Calling for a bottom-up approach towards a global forest governance
13 September 2011 | News story
"We have to fight against a worrying situation in order to save the threatened forests of this planet" said H.S.H Prince Albert II of Monaco at the high level conference in the European Parliament (EP) celebrating the 2011 - International Year of Forests. The two-day event from the 6 to 7 September 2011 included debates and exhibitions showing the paramount importance of achieving and maintaining a balance among the multiple benefits of forests.
“We must unlock the true potential of Europe’s forests as an engine of green growth across the continent, as well as recognising its major economic, social and environmental assets” said Julia Marton-Lefèvre, Director General of IUCN, the International Union for Conservation of Nature.
Latest research indicates that 1.6 billion people depend on forests for their livelihood. In the face of climate change and the unprecedented economic crisis, forests have a prominent role to play in sustainable economic development and poverty alleviation. Demonstrating that, “with its emphasis on the transition to a green economy – and its finance and human rights aspects”, Chris Vanden Bilcke, Head of UNEP Brussels concluded that “Rio +20 will have a major impact on forest policy.”
Achieving sustainability requires strengthening global governance, strong international cooperation and the implementation and enforcement of laws. Successful partnerships built with key countries such as Indonesia and Brazil through the Norwegian Government’s Climate and Forest Initiative - REDD+ (Reduction Emissions from Deforestation and Degradation)- "generate political commitments, emission reductions, and valuable lessons learned" said Ambassador Hans Brattskar from the Norwegian Ministry of Environment.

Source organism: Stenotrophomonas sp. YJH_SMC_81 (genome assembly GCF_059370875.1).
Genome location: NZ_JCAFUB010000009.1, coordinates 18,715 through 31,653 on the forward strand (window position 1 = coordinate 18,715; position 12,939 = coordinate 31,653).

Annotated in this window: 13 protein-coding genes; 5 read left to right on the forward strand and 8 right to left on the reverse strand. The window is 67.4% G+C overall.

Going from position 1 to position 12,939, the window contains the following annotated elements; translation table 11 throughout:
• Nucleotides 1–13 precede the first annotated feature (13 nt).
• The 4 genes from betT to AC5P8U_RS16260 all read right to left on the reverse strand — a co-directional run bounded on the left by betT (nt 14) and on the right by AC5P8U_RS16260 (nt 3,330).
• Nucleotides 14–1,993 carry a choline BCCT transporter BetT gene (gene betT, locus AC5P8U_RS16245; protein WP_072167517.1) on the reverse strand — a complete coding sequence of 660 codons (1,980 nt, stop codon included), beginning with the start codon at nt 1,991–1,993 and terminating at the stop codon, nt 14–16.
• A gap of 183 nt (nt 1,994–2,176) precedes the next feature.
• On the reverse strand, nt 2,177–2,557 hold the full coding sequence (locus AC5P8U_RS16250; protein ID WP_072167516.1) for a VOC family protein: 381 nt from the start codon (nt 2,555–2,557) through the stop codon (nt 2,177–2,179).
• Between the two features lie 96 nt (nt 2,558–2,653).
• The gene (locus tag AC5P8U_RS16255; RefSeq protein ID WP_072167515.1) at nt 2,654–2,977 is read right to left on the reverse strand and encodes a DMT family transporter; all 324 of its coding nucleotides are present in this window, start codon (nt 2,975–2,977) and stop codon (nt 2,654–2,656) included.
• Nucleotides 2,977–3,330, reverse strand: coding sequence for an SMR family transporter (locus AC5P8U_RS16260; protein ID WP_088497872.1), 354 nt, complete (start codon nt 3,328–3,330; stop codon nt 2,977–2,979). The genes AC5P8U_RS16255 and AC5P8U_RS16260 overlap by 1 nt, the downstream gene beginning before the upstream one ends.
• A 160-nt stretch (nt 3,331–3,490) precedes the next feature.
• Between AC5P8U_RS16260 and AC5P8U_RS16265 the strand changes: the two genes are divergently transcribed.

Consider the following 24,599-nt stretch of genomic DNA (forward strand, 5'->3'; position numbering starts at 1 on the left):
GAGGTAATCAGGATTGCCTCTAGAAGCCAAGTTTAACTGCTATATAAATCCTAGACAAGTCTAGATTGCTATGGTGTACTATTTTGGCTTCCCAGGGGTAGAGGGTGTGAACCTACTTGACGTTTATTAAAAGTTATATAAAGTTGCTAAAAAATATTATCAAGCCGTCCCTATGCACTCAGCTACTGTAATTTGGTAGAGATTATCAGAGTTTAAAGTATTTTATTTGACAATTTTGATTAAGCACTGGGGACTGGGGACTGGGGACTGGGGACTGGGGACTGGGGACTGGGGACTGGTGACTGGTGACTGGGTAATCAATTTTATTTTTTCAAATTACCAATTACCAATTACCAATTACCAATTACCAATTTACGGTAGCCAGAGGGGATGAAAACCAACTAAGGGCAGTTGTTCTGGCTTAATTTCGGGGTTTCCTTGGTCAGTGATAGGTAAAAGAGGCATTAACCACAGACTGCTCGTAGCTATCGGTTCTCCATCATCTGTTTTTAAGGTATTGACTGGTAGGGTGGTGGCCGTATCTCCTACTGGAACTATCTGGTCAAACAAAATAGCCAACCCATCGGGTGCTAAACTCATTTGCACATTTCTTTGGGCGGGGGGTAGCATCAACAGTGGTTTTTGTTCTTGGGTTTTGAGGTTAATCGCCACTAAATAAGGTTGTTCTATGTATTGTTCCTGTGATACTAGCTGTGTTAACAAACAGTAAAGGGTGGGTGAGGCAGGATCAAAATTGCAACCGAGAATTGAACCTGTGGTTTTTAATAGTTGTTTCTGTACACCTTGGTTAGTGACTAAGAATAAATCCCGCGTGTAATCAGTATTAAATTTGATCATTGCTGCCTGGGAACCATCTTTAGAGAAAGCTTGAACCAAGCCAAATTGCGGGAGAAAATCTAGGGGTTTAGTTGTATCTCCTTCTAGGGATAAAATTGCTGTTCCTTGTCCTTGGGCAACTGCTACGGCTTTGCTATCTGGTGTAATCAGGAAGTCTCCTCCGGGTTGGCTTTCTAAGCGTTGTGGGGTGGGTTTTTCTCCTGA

Taking action hand in hand with local population and regional foresters is fundamental. Successful public and private programmes such as FUTUREforest, FLEG (Forest Law Enforcement and Governance) and the conservation programme led by Air France in Madagascar have demonstrated the added value of public participation in the decision making process. Furthermore, education and knowledge sharing are "necessary for a common understanding of the problems and for a coherent approach to the challenges faced”, added Dr Sjur Baardsen from COST, European Cooperation in Science and Technology, who also stressed that dialogue between the scientific and the political world should be fostered.
Calling for “a holistic approach towards forests involving all players and including all policies”, MEP Gaston Franco, Chair of the “Forestry” Group of the EP Intergroup “Climate Change, Biodiversity and Sustainable Development, concluded that “local population should find an economic interest in preserving forests.”
The conference brought together over 250 participants including high level experts from International, European and National Institutions, renowned scientists, NGOs and the private sector. It was organised by the EP Intergroup “Climate Change, Biodiversity and Sustainable Development” run jointly by the European Bureau for Conservation and Development (EBCD) and the International Union for Conservation of Nature (IUCN), in partnership with the seven Interreg IVc FUTUREforest regions, Foundation Prince Albert II of Monaco, the Mission of Norway to the EU, Air France, COST, EEA and UNEP.
The conclusions and the presentations of the conference will be available shortly on the EBCD website.